The SUNY Board’s Charter Schools Committee decided — without a vote — to allow Harlem Success Academy Charter Schools to increase its per-pupil fee from $1,350 to $2,000 to run charter schools in Harlem, the Bronx and Brooklyn.
Committee Chairman Joseph Belluck said a vote was not needed because SUNY trustees had recently authorized the staff of its Charter Schools Institute to approve any management fee increases for charter schools.
The fee increase will not cost taxpayers additional money, but rather give Moskowitz’s company a larger share of the state dollars already headed to the schools.
Cynthia Proctor, a spokeswoman for the Charter Schools Institute, said the request was approved after a “rigorous” review determined it would not harm the fiscal health of the schools.
Moskowitz has argued her network was running a financial “shortfall” and needed the fee increase to maintain its high level of service. [emphasis mine]
So Gonzalez is sticking with the story that the money comes from the state. You can decide for yourself who's right; personally, I really couldn't care less.

Because my point here is pretty simple, and it's one Regnier doesn't seem to want to address: Eva Moskowitz is using taxpayer money to fund a public relations and recruiting campaign for her schools. And part of that money is going to snarky bloggers like yours truly.

Again: I'd like to thank the taxpayers of New York for subsidizing my (very) occasional nights out with Mrs. Jazzman, where I spend my Google AdSense money on buying her a nice dinner in the hopes that she lets me continue to blog. But does anyone think that's an appropriate use of public funds? Do Regnier and Moskowitz?

Bon appetit!


Deb said...

Love what you do with your ads Duke!

Anonymous said...

What a cozy, incestuous little world corporate education reform is, and how difficult it is to separate the enemies of teachers and public education from their ostensible friends and representatives.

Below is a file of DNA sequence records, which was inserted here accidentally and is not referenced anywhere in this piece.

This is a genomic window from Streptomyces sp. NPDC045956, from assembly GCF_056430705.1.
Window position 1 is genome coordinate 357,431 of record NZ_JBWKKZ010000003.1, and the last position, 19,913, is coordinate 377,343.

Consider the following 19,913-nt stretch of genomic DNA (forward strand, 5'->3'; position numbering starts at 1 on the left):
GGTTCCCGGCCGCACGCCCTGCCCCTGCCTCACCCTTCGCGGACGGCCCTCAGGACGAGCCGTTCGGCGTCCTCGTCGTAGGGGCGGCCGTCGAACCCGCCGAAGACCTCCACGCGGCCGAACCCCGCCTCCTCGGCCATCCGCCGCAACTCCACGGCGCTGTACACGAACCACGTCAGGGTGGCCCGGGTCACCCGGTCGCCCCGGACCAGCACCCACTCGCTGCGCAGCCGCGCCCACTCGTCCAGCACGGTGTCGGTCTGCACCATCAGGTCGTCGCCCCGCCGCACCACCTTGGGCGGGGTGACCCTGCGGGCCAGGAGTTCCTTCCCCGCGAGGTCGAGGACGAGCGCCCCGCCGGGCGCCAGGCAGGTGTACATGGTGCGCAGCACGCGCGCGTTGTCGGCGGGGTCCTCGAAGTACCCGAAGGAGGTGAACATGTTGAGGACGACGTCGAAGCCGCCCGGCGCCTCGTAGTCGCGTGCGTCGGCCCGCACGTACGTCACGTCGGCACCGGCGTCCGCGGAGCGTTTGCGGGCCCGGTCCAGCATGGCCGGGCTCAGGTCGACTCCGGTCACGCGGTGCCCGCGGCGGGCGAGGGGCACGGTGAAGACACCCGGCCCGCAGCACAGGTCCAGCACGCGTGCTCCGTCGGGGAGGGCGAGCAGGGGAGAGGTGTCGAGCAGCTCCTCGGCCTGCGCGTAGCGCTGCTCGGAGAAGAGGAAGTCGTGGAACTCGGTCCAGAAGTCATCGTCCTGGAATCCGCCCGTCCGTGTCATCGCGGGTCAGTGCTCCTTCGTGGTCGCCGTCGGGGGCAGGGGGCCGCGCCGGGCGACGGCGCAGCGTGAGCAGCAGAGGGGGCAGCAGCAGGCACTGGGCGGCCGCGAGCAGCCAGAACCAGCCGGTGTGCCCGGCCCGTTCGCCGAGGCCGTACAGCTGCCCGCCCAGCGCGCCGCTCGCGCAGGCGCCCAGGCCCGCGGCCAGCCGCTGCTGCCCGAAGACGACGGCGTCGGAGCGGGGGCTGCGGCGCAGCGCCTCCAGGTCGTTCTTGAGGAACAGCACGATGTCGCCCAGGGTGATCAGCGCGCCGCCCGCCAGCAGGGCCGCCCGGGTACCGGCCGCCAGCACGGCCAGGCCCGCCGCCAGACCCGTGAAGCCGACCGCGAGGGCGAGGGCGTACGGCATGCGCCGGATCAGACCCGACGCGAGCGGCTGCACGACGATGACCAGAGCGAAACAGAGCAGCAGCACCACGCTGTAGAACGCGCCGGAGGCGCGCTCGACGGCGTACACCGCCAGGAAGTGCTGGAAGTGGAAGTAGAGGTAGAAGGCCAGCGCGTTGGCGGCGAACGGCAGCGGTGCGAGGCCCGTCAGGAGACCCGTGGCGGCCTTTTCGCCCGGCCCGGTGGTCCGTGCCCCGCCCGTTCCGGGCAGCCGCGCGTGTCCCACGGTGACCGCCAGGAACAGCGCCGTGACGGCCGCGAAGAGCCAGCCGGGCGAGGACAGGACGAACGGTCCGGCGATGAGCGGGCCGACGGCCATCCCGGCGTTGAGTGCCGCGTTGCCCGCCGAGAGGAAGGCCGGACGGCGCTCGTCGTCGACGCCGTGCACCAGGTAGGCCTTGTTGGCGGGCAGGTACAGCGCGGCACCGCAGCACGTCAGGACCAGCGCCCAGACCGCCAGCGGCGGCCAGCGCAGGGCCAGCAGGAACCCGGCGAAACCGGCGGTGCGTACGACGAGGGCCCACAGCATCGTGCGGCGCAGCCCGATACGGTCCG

SKD Knickerbocker was founded by Anita Dunn, Obama's former communications director. In addition to representing Eva Moskowitz's politically juiced charter empire, it also represents Michelle Rhee's StudentsFirst and Kaplan. One of the firm's partners is Hillary Rosen, who is the former (sometimes reported as current) life partner of Randi Weingarten.

Unknown said...

As I got ready to write this, a K-12 ad was on here. I need to re-install my ad-blocker app.

Debbie said...

OMG! I thought I was informed... I had no idea about all of these "connections" among the players on both sides! Yikes!!

Duke said...

Michael, that's a heck of a comment. Will look into it.

Anonymous said...


You and your readers may recall that it was Hillary Rosen who made the comment about Ann Romney never having worked a day in her life, back when folks actually thought the Republicans had a chance to win the 2012 Presidential election.

Norm Scott mentioned it briefly at the time in Ednotes.

Use The Google to look up SKD Knickerbocker/Hillary Rosen and it's all there, though it's a mite nauseating.

FromChiTown said...

As bad as that is, even worse, I think, is the ad up top that I'm seeing on your blog right now, which says, "Join Teach For America www.teachforamerica.org This Is Your Opportunity To Lead. Final Deadline to Apply: Feb 15!"

Leonie Haimson said...

Hillary Rosen is definitely former not currently involved w/ Randi.

Anonymous said...

I think it is pretty clear. They are both wrong! In fact it comes from the students.

1) The charters receive the monies from the State for the purpose of educating the students
2) Success Academies the management increases it fees paid by the Charters
3) The charters pay a higher fee and therefore have less to spend on the students
4) The students have less monies designated for their education

Who really pays is the students!
But remember it's all about the children!

Anonymous said...


Yes, that's what I assumed, but some reputable sites had recently-dated posts stating otherwise, so I mentioned it.

Although it's been widely reported, I still was not entirely comfortable mentioning Randi's personal life, but it's material in that it's indicative of a very small, interlocking and inbred community of interest that has far too much say in how the schools are run.

A very small, interlocking and inbred community of interest, whose actions are having catastrophic effects on education, people's lives and the nation's future.